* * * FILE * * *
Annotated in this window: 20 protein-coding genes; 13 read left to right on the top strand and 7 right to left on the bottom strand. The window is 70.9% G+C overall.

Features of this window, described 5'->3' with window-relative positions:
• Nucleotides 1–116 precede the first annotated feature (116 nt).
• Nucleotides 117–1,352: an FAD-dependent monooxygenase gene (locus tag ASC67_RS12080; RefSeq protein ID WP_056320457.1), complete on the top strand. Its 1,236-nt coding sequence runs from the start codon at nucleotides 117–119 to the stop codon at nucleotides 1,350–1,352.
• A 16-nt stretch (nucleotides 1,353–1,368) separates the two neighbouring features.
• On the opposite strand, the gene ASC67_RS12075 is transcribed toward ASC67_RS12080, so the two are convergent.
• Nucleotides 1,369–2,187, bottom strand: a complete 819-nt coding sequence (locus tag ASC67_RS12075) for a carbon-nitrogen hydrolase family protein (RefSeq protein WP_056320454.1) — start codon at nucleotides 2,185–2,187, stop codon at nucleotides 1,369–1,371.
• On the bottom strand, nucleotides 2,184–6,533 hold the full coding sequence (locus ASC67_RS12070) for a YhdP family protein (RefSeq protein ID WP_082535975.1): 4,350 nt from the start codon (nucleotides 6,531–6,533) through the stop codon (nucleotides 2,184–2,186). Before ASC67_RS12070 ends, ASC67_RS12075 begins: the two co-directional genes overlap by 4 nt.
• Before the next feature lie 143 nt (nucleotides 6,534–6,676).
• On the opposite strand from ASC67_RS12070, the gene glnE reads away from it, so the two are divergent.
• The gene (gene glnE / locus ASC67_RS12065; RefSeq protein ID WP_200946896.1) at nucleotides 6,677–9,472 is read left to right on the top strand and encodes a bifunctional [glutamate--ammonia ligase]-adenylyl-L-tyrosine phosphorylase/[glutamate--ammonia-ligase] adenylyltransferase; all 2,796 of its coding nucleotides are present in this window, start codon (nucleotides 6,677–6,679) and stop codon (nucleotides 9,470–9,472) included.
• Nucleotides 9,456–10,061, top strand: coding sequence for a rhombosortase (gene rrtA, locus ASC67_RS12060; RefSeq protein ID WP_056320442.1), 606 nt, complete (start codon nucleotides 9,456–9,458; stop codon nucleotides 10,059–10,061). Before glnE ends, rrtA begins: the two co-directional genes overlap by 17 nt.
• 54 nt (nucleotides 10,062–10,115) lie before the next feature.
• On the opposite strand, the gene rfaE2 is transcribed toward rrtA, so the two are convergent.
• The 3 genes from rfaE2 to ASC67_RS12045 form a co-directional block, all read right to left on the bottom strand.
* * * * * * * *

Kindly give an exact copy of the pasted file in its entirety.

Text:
Annotated in this window: 20 protein-coding genes; 13 read left to right on the top strand and 7 right to left on the bottom strand. The window is 70.9% G+C overall.

Features of this window, described 5'->3' with window-relative positions:
• Nucleotides 1–116 precede the first annotated feature (116 nt).
• Nucleotides 117–1,352: an FAD-dependent monooxygenase gene (locus tag ASC67_RS12080; RefSeq protein ID WP_056320457.1), complete on the top strand. Its 1,236-nt coding sequence runs from the start codon at nucleotides 117–119 to the stop codon at nucleotides 1,350–1,352.
• A 16-nt stretch (nucleotides 1,353–1,368) separates the two neighbouring features.
• On the opposite strand, the gene ASC67_RS12075 is transcribed toward ASC67_RS12080, so the two are convergent.
• Nucleotides 1,369–2,187, bottom strand: a complete 819-nt coding sequence (locus tag ASC67_RS12075) for a carbon-nitrogen hydrolase family protein (RefSeq protein WP_056320454.1) — start codon at nucleotides 2,185–2,187, stop codon at nucleotides 1,369–1,371.
• On the bottom strand, nucleotides 2,184–6,533 hold the full coding sequence (locus ASC67_RS12070) for a YhdP family protein (RefSeq protein ID WP_082535975.1): 4,350 nt from the start codon (nucleotides 6,531–6,533) through the stop codon (nucleotides 2,184–2,186). Before ASC67_RS12070 ends, ASC67_RS12075 begins: the two co-directional genes overlap by 4 nt.
• Before the next feature lie 143 nt (nucleotides 6,534–6,676).
• On the opposite strand from ASC67_RS12070, the gene glnE reads away from it, so the two are divergent.
• The gene (gene glnE / locus ASC67_RS12065; RefSeq protein ID WP_200946896.1) at nucleotides 6,677–9,472 is read left to right on the top strand and encodes a bifunctional [glutamate--ammonia ligase]-adenylyl-L-tyrosine phosphorylase/[glutamate--ammonia-ligase] adenylyltransferase; all 2,796 of its coding nucleotides are present in this window, start codon (nucleotides 6,677–6,679) and stop codon (nucleotides 9,470–9,472) included.
• Nucleotides 9,456–10,061, top strand: coding sequence for a rhombosortase (gene rrtA, locus ASC67_RS12060; RefSeq protein ID WP_056320442.1), 606 nt, complete (start codon nucleotides 9,456–9,458; stop codon nucleotides 10,059–10,061). Before glnE ends, rrtA begins: the two co-directional genes overlap by 17 nt.
• 54 nt (nucleotides 10,062–10,115) lie before the next feature.
• On the opposite strand, the gene rfaE2 is transcribed toward rrtA, so the two are convergent.
• The 3 genes from rfaE2 to ASC67_RS12045 form a co-directional block, all read right to left on the bottom strand.